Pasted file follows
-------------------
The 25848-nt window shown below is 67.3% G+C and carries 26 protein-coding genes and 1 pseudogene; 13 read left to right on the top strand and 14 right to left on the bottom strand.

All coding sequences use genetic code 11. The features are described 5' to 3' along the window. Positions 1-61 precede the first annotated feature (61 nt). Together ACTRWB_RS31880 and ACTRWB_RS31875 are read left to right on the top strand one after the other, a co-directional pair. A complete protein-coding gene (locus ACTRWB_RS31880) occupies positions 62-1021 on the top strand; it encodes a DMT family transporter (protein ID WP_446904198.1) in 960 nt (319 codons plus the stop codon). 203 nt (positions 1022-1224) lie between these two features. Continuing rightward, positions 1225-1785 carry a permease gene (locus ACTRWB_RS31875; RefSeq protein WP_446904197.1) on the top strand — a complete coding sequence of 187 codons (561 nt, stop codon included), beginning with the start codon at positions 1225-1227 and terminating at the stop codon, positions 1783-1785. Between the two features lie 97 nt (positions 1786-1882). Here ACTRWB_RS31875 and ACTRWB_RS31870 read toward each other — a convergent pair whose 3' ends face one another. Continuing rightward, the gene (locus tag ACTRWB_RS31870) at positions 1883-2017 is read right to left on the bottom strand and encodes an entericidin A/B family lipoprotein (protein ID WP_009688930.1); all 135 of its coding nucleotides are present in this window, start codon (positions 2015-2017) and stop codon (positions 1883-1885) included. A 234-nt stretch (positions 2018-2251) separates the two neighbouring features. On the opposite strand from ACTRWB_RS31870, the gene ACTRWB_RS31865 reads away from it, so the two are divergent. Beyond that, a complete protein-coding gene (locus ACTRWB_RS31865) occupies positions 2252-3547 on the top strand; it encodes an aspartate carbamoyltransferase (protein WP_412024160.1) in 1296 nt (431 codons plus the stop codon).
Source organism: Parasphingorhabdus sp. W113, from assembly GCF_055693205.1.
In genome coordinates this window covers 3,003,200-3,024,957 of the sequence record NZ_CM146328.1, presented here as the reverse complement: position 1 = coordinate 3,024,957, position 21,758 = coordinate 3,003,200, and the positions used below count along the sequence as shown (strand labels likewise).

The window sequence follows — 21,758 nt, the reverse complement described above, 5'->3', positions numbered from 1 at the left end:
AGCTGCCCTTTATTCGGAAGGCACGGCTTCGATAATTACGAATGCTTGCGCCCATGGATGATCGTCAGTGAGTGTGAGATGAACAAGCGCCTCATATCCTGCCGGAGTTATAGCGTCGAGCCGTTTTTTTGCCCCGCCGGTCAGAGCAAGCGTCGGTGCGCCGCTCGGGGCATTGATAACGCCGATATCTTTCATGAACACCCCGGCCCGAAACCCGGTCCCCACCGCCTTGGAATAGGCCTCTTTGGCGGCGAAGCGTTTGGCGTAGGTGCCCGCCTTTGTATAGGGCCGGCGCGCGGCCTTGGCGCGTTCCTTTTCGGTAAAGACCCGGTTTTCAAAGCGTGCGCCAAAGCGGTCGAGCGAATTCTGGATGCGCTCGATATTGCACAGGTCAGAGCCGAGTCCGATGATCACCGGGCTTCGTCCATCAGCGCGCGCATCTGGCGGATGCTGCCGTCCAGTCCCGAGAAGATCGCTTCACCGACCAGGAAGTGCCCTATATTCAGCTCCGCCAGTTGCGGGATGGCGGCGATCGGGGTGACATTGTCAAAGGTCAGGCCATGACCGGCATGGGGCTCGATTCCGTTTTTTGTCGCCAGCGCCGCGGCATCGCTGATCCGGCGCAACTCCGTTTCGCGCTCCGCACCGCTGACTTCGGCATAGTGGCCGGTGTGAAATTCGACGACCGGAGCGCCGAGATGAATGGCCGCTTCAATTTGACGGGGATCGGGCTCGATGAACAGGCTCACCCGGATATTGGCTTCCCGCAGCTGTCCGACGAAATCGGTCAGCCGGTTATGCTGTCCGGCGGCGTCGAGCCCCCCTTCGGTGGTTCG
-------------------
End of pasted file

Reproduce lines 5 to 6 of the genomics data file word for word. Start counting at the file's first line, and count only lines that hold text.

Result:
The window sequence follows — 21,758 nt, the reverse complement described above, 5'->3', positions numbered from 1 at the left end:
AGCTGCCCTTTATTCGGAAGGCACGGCTTCGATAATTACGAATGCTTGCGCCCATGGATGATCGTCAGTGAGTGTGAGATGAACAAGCGCCTCATATCCTGCCGGAGTTATAGCGTCGAGCCGTTTTTTTGCCCCGCCGGTCAGAGCAAGCGTCGGTGCGCCGCTCGGGGCATTGATAACGCCGATATCTTTCATGAACACCCCGGCCCGAAACCCGGTCCCCACCGCCTTGGAATAGGCCTCTTTGGCGGCGAAGCGTTTGGCGTAGGTGCCCGCCTTTGTATAGGGCCGGCGCGCGGCCTTGGCGCGTTCCTTTTCGGTAAAGACCCGGTTTTCAAAGCGTGCGCCAAAGCGGTCGAGCGAATTCTGGATGCGCTCGATATTGCACAGGTCAGAGCCGAGTCCGATGATCACCGGGCTTCGTCCATCAGCGCGCGCATCTGGCGGATGCTGCCGTCCAGTCCCGAGAAGATCGCTTCACCGACCAGGAAGTGCCCTATATTCAGCTCCGCCAGTTGCGGGATGGCGGCGATCGGGGTGACATTGTCAAAGGTCAGGCCATGACCGGCATGGGGCTCGATTCCGTTTTTTGTCGCCAGCGCCGCGGCATCGCTGATCCGGCGCAACTCCGTTTCGCGCTCCGCACCGCTGACTTCGGCATAGTGGCCGGTGTGAAATTCGACGACCGGAGCGCCGAGATGAATGGCCGCTTCAATTTGACGGGGATCGGGCTCGATGAACAGGCTCACCCGGATATTGGCTTCCCGCAGCTGTCCGACGAAATCGGTCAGCCGGTTATGCTGTCCGGCGGCGTCGAGCCCCCCTTCGGTGGTTCG